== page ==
Carl Icahn, a former special adviser to Donald Trump, sold $31.3m of shares in a company heavily dependent on steel imports last week, shortly before Trump’s announcement of new tariffs sent its shares plummeting.
Icahn, a billionaire investor who was a major Trump supporter, started selling shares in the crane and lifting equipment supplier Manitowoc Company on 12 February, days before the commerce department first mooted plans to impose stiff tariffs on foreign steel imports.
The news was first reported by Think Progress.
On Thursday Trump said he would press ahead with the commerce department’s plans to levy 25% tariffs on imports of steel and 10% on aluminium.
According to a regulatory filing Icahn was able to sell his shares for $32 to $34. On Friday morning Manitowoc’s shares had fallen 5.48% to $26.37. The fall was in line with drops seen by other companies dependent on cheap steel imports, including Boeing and Caterpillar.
Trump has argued that the tariffs are necessary to protect US jobs. “We must protect our country and our workers. Our steel industry is in bad shape. IF YOU DON’T HAVE STEEL, YOU DON’T HAVE A COUNTRY!” Trump wrote on Twitter.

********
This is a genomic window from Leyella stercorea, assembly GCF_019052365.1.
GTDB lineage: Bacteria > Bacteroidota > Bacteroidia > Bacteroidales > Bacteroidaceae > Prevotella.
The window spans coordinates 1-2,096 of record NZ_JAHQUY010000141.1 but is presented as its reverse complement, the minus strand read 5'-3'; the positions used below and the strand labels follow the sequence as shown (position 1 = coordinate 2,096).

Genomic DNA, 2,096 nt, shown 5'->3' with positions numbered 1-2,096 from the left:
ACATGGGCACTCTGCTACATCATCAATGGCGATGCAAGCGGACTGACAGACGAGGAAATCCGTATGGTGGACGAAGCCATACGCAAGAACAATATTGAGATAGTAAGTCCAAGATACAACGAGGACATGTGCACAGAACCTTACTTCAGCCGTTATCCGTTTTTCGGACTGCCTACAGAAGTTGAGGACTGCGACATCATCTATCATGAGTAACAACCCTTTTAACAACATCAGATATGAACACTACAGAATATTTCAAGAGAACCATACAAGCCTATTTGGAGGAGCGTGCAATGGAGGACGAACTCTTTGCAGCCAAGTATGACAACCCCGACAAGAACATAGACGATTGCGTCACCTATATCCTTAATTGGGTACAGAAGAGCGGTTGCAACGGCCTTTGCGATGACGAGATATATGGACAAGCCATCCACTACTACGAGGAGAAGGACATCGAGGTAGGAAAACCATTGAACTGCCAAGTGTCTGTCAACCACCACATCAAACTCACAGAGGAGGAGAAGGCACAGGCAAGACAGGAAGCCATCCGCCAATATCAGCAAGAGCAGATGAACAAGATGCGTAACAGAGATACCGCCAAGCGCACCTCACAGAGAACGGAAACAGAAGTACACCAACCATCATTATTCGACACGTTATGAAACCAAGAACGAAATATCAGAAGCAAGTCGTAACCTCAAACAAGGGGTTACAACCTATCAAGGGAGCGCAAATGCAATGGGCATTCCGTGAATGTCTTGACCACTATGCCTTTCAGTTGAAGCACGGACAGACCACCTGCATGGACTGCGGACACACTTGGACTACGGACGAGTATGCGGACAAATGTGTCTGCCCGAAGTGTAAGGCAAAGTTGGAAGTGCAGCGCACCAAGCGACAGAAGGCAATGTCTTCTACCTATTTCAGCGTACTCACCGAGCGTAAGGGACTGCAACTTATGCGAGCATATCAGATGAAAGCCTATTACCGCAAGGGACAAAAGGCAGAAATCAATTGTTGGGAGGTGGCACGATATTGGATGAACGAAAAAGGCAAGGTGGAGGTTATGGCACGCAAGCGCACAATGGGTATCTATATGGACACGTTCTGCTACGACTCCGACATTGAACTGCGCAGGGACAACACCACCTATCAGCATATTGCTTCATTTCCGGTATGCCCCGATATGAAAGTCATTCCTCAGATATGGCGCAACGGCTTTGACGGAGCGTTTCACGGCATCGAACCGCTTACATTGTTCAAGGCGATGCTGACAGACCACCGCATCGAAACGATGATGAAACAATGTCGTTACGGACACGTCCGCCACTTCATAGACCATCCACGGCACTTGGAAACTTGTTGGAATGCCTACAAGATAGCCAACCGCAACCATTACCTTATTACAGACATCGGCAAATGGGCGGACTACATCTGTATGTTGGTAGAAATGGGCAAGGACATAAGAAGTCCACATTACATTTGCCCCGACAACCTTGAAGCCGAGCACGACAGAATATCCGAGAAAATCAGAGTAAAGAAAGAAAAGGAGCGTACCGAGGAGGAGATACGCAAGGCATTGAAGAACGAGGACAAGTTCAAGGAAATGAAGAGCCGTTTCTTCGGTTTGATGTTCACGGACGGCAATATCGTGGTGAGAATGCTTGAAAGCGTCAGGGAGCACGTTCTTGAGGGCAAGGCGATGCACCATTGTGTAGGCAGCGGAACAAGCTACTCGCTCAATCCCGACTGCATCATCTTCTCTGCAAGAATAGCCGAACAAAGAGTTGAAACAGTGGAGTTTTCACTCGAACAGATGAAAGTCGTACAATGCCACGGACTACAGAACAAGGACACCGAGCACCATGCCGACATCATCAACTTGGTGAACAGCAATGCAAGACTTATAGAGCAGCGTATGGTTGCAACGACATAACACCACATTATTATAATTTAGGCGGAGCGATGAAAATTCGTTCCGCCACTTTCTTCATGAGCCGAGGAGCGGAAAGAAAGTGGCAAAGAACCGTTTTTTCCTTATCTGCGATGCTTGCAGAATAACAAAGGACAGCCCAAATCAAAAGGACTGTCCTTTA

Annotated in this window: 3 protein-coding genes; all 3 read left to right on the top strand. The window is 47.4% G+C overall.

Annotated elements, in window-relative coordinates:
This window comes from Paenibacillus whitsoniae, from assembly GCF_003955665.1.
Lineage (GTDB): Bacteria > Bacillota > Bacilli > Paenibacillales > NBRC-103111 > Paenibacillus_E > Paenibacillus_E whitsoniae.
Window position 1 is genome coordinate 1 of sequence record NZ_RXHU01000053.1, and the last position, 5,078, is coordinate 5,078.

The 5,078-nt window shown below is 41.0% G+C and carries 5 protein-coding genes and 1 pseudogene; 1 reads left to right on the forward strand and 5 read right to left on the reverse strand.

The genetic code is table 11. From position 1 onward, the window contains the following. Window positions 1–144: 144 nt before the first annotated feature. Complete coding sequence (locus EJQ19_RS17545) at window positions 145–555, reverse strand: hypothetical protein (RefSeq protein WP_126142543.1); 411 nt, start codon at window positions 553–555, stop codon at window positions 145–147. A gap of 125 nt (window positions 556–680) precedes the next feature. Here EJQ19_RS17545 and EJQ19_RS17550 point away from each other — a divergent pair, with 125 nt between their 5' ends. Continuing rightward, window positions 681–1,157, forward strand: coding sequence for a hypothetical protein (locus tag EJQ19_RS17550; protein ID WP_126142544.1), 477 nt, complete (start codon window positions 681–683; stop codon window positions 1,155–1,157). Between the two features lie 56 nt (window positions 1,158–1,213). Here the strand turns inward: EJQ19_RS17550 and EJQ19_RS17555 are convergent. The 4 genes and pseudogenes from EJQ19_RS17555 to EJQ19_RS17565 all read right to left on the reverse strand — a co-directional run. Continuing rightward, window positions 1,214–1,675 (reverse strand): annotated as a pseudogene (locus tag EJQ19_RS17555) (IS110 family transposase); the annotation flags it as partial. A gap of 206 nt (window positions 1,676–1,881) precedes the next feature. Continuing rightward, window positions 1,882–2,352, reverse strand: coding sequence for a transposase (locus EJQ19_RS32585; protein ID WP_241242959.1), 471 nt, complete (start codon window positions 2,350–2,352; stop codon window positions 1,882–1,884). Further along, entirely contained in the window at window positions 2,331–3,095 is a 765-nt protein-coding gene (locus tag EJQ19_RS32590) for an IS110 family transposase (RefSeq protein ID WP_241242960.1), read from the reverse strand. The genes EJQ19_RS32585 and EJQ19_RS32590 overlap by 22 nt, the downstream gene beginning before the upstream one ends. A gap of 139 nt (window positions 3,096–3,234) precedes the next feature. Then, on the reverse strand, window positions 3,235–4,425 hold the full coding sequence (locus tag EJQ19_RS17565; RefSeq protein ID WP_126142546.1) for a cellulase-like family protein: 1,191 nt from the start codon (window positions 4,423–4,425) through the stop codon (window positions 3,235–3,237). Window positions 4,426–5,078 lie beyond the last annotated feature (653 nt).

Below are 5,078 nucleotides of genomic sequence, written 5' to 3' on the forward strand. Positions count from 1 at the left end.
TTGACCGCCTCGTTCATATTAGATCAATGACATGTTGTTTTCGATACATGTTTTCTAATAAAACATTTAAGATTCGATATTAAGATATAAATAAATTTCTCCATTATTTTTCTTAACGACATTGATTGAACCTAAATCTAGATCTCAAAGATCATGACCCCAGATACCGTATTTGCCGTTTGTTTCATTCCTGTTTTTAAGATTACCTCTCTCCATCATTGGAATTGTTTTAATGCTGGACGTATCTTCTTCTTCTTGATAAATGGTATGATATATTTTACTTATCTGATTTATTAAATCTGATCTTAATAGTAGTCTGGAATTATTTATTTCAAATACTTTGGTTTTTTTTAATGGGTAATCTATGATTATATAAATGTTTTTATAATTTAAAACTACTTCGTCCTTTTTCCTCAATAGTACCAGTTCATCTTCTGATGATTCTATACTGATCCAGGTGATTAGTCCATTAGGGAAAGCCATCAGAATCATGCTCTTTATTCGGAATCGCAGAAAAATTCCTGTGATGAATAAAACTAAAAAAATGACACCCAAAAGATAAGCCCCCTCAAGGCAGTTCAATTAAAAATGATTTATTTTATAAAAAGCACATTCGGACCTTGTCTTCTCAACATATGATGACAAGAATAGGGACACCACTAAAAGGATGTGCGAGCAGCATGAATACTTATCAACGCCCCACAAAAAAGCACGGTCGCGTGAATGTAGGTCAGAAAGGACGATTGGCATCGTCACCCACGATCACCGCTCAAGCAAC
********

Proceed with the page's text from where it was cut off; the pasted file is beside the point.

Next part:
Time to fix the STOCK Act:
The STOCK Act was modified on April 15, 2013, by S.716. This amendment modifies the online disclosure portion of the STOCK Act, so that some officials, but not the President, Vice President, Congress, or anyone running for Congress, can no longer file online and their records are no longer easily accessible to the public. In Section (a)2, the amendment specifically does not alter the online access for trades by the President, The Vice President, Congress, or those running for Congress. The reasoning for this change was to prevent criminals from gaining access to the financial data and using it against affected persons. This bill was introduced by Senator Harry Reid on April 11, 2013. It was considered by the Senate and passed by unanimous consent. In the house, S.716 received only 14 seconds before being passed by unanimous consent.